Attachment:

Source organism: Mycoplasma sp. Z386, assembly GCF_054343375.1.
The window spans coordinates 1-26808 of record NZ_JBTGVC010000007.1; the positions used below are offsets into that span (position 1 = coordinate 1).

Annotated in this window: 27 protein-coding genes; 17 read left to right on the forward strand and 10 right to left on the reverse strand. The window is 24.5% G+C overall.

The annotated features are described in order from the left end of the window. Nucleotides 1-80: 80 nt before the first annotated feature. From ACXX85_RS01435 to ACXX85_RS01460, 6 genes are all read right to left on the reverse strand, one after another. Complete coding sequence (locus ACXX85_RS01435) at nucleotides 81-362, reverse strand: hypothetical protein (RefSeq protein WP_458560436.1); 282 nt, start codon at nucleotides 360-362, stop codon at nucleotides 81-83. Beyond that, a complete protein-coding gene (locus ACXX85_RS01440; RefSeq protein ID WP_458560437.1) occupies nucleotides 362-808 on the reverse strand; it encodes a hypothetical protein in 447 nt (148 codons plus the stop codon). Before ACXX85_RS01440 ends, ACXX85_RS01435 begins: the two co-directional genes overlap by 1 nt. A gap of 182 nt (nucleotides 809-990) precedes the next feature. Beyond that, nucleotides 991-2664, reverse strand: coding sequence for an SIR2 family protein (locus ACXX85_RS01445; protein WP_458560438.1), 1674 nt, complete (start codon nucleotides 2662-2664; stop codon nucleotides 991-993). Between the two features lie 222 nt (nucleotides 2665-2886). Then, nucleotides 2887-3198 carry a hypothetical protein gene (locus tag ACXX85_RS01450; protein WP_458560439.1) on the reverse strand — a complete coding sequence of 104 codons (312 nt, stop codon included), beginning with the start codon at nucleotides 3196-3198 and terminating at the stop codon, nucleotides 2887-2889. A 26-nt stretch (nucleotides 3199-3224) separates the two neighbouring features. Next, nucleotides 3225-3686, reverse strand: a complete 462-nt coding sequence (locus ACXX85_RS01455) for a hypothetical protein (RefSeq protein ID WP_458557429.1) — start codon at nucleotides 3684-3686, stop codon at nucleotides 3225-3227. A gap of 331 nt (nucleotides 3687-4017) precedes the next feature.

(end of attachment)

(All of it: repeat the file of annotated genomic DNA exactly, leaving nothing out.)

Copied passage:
Source organism: Mycoplasma sp. Z386, assembly GCF_054343375.1.
The window spans coordinates 1-26808 of record NZ_JBTGVC010000007.1; the positions used below are offsets into that span (position 1 = coordinate 1).

Annotated in this window: 27 protein-coding genes; 17 read left to right on the forward strand and 10 right to left on the reverse strand. The window is 24.5% G+C overall.

The annotated features are described in order from the left end of the window. Nucleotides 1-80: 80 nt before the first annotated feature. From ACXX85_RS01435 to ACXX85_RS01460, 6 genes are all read right to left on the reverse strand, one after another. Complete coding sequence (locus ACXX85_RS01435) at nucleotides 81-362, reverse strand: hypothetical protein (RefSeq protein WP_458560436.1); 282 nt, start codon at nucleotides 360-362, stop codon at nucleotides 81-83. Beyond that, a complete protein-coding gene (locus ACXX85_RS01440; RefSeq protein ID WP_458560437.1) occupies nucleotides 362-808 on the reverse strand; it encodes a hypothetical protein in 447 nt (148 codons plus the stop codon). Before ACXX85_RS01440 ends, ACXX85_RS01435 begins: the two co-directional genes overlap by 1 nt. A gap of 182 nt (nucleotides 809-990) precedes the next feature. Beyond that, nucleotides 991-2664, reverse strand: coding sequence for an SIR2 family protein (locus ACXX85_RS01445; protein WP_458560438.1), 1674 nt, complete (start codon nucleotides 2662-2664; stop codon nucleotides 991-993). Between the two features lie 222 nt (nucleotides 2665-2886). Then, nucleotides 2887-3198 carry a hypothetical protein gene (locus tag ACXX85_RS01450; protein WP_458560439.1) on the reverse strand — a complete coding sequence of 104 codons (312 nt, stop codon included), beginning with the start codon at nucleotides 3196-3198 and terminating at the stop codon, nucleotides 2887-2889. A 26-nt stretch (nucleotides 3199-3224) separates the two neighbouring features. Next, nucleotides 3225-3686, reverse strand: a complete 462-nt coding sequence (locus ACXX85_RS01455) for a hypothetical protein (RefSeq protein ID WP_458557429.1) — start codon at nucleotides 3684-3686, stop codon at nucleotides 3225-3227. A gap of 331 nt (nucleotides 3687-4017) precedes the next feature.